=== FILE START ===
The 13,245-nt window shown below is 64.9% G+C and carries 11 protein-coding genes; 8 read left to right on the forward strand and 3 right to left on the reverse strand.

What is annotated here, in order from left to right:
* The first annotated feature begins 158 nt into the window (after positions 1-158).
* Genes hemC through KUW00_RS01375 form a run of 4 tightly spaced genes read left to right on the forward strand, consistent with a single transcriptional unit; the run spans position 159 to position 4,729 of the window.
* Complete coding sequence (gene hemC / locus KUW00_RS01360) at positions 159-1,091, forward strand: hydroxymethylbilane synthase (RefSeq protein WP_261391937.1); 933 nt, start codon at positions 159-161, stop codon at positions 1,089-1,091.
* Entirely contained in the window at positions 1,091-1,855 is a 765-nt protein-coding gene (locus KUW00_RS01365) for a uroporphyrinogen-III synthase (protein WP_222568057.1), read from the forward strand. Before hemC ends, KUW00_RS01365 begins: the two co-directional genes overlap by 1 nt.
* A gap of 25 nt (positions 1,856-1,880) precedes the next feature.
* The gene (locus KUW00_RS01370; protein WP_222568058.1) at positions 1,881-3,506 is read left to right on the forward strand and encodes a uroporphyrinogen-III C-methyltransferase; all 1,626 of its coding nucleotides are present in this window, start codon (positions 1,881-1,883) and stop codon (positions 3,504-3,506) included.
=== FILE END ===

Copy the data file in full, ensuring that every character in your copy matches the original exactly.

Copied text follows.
The 13,245-nt window shown below is 64.9% G+C and carries 11 protein-coding genes; 8 read left to right on the forward strand and 3 right to left on the reverse strand.

What is annotated here, in order from left to right:
* The first annotated feature begins 158 nt into the window (after positions 1-158).
* Genes hemC through KUW00_RS01375 form a run of 4 tightly spaced genes read left to right on the forward strand, consistent with a single transcriptional unit; the run spans position 159 to position 4,729 of the window.
* Complete coding sequence (gene hemC / locus KUW00_RS01360) at positions 159-1,091, forward strand: hydroxymethylbilane synthase (RefSeq protein WP_261391937.1); 933 nt, start codon at positions 159-161, stop codon at positions 1,089-1,091.
* Entirely contained in the window at positions 1,091-1,855 is a 765-nt protein-coding gene (locus KUW00_RS01365) for a uroporphyrinogen-III synthase (protein WP_222568057.1), read from the forward strand. Before hemC ends, KUW00_RS01365 begins: the two co-directional genes overlap by 1 nt.
* A gap of 25 nt (positions 1,856-1,880) precedes the next feature.
* The gene (locus KUW00_RS01370; protein WP_222568058.1) at positions 1,881-3,506 is read left to right on the forward strand and encodes a uroporphyrinogen-III C-methyltransferase; all 1,626 of its coding nucleotides are present in this window, start codon (positions 1,881-1,883) and stop codon (positions 3,504-3,506) included.